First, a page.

Way forward in difficult cases
Tuesday, 22 January 2008 06:34am
©The Sun (Used by permission)
Radzuan Halim explores ways of improving our judiciary and in this second and final part of his column suggests some novel approaches. (Please click here to read the first part)
Reinforcing common law traditions
A major strength of our civil courts, of our justice system, and of our nation is the adoption of the common law and rules of equity over the past 120 years or so.
There are many senses in which the term ¡°common law¡± is used. For our purpose here, I refer to the common law approach to justice, under which our civil judges are bound by English (and Commonwealth) superior courts¡¯ judgments except for matters specifically excluded by or provided under our own written (statute) law.
Further, the common law approach entails the adoption of public hearings, issuance of written judgments and many of the practices first enunciated by the Magna Carta in 1215. Also central to the common law approach is the need for logical arguments tempered by human experience and abiding by but not blindly loyal to previous judicial decisions.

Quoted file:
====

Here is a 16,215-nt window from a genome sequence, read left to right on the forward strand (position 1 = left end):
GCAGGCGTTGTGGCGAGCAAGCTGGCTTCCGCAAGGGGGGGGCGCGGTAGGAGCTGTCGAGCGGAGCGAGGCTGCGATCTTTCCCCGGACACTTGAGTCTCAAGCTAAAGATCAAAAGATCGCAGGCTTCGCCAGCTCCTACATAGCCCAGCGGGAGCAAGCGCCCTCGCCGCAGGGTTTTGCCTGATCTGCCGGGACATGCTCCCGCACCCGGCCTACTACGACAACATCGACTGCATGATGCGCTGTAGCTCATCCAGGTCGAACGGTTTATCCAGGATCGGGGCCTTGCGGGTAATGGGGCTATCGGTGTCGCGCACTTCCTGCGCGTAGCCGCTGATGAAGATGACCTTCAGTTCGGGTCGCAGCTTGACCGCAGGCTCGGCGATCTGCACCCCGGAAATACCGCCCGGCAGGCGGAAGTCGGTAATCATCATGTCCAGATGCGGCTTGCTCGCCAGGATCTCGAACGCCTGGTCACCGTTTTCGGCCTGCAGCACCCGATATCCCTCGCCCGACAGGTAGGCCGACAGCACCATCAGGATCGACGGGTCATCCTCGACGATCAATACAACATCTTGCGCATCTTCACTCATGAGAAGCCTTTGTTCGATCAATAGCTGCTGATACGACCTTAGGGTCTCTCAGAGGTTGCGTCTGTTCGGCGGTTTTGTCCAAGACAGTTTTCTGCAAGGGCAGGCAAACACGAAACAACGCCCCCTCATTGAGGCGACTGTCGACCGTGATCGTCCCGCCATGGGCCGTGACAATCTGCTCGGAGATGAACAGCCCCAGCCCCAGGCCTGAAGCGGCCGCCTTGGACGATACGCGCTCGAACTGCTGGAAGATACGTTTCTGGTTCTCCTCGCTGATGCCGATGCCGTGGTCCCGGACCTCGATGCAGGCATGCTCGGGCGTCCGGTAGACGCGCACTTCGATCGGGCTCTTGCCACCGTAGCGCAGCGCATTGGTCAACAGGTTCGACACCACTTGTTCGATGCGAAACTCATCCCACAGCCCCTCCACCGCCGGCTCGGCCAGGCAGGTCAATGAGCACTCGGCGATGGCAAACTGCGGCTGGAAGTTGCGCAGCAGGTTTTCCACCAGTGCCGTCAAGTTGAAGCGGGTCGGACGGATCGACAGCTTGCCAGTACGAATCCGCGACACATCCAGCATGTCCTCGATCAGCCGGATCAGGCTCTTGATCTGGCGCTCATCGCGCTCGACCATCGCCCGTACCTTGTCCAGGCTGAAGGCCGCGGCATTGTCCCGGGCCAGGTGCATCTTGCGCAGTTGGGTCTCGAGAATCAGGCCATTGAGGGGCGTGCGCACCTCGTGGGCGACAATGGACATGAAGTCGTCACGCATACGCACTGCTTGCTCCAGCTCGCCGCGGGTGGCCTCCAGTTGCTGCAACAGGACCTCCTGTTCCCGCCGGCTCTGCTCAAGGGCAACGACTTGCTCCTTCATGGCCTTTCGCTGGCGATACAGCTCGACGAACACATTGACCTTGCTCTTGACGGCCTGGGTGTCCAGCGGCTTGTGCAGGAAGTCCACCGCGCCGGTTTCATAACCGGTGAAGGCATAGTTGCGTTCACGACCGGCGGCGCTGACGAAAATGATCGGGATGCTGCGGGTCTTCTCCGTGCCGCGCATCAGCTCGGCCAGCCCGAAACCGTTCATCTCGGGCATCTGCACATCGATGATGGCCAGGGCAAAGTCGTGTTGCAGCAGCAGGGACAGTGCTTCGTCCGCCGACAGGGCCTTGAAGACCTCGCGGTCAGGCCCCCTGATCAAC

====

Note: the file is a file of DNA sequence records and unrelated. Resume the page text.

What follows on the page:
I believe some of the ¡°difficult¡± cases, which had caused hardship and inconvenience, to the Malaysian public could have been resolved by adhering to common law principles.
One case is Boonsam Boonyanit v Adorna Properties Sdn Bhd (Adorna case) in which our highest court decided that a land owner could lose her land to a direct buyer even though she had not signed any transfers or had misled the buyer in any way.
This unusual decision by the Federal Court, which was made over an emphatic decision of the Court of Appeal in favour of the land owner, was justified purely on the wordings of the National Land Code. In my view the common law principle of ¡°a forgery is a nullity¡± should have easily disposed of the case in favour of a true owner as against a direct buyer (the case for subsequent buyers is another matter altogether). The Federal Court decision in this case had predictably led to all kinds of unwelcome repercussions.